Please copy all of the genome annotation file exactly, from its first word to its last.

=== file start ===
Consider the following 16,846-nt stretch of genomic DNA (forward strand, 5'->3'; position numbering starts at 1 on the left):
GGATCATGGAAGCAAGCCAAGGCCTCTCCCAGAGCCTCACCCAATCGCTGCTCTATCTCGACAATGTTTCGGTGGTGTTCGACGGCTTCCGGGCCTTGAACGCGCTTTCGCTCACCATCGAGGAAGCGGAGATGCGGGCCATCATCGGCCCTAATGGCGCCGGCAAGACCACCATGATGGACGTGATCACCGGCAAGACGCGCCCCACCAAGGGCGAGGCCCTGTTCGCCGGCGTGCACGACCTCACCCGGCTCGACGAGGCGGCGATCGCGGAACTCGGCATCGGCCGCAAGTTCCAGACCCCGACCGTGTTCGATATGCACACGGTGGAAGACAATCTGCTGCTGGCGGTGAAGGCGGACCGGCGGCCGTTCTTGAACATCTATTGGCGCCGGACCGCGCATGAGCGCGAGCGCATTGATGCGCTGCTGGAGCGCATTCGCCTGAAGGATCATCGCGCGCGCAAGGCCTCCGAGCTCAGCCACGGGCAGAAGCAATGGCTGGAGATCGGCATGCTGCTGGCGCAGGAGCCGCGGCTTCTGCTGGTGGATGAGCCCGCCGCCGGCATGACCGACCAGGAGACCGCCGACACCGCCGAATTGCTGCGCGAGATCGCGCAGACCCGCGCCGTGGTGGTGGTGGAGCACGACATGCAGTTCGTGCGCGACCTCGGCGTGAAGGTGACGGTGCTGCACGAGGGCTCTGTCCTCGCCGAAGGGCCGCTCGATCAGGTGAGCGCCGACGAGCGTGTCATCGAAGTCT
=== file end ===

Consider the following 16,846-nt stretch of genomic DNA (forward strand, 5'->3'; position numbering starts at 1 on the left):
GGATCATGGAAGCAAGCCAAGGCCTCTCCCAGAGCCTCACCCAATCGCTGCTCTATCTCGACAATGTTTCGGTGGTGTTCGACGGCTTCCGGGCCTTGAACGCGCTTTCGCTCACCATCGAGGAAGCGGAGATGCGGGCCATCATCGGCCCTAATGGCGCCGGCAAGACCACCATGATGGACGTGATCACCGGCAAGACGCGCCCCACCAAGGGCGAGGCCCTGTTCGCCGGCGTGCACGACCTCACCCGGCTCGACGAGGCGGCGATCGCGGAACTCGGCATCGGCCGCAAGTTCCAGACCCCGACCGTGTTCGATATGCACACGGTGGAAGACAATCTGCTGCTGGCGGTGAAGGCGGACCGGCGGCCGTTCTTGAACATCTATTGGCGCCGGACCGCGCATGAGCGCGAGCGCATTGATGCGCTGCTGGAGCGCATTCGCCTGAAGGATCATCGCGCGCGCAAGGCCTCCGAGCTCAGCCACGGGCAGAAGCAATGGCTGGAGATCGGCATGCTGCTGGCGCAGGAGCCGCGGCTTCTGCTGGTGGATGAGCCCGCCGCCGGCATGACCGACCAGGAGACCGCCGACACCGCCGAATTGCTGCGCGAGATCGCGCAGACCCGCGCCGTGGTGGTGGTGGAGCACGACATGCAGTTCGTGCGCGACCTCGGCGTGAAGGTGACGGTGCTGCACGAGGGCTCTGTCCTCGCCGAAGGGCCGCTCGATCAGGTGAGCGCCGACGAGCGTGTCATCGAAGTCT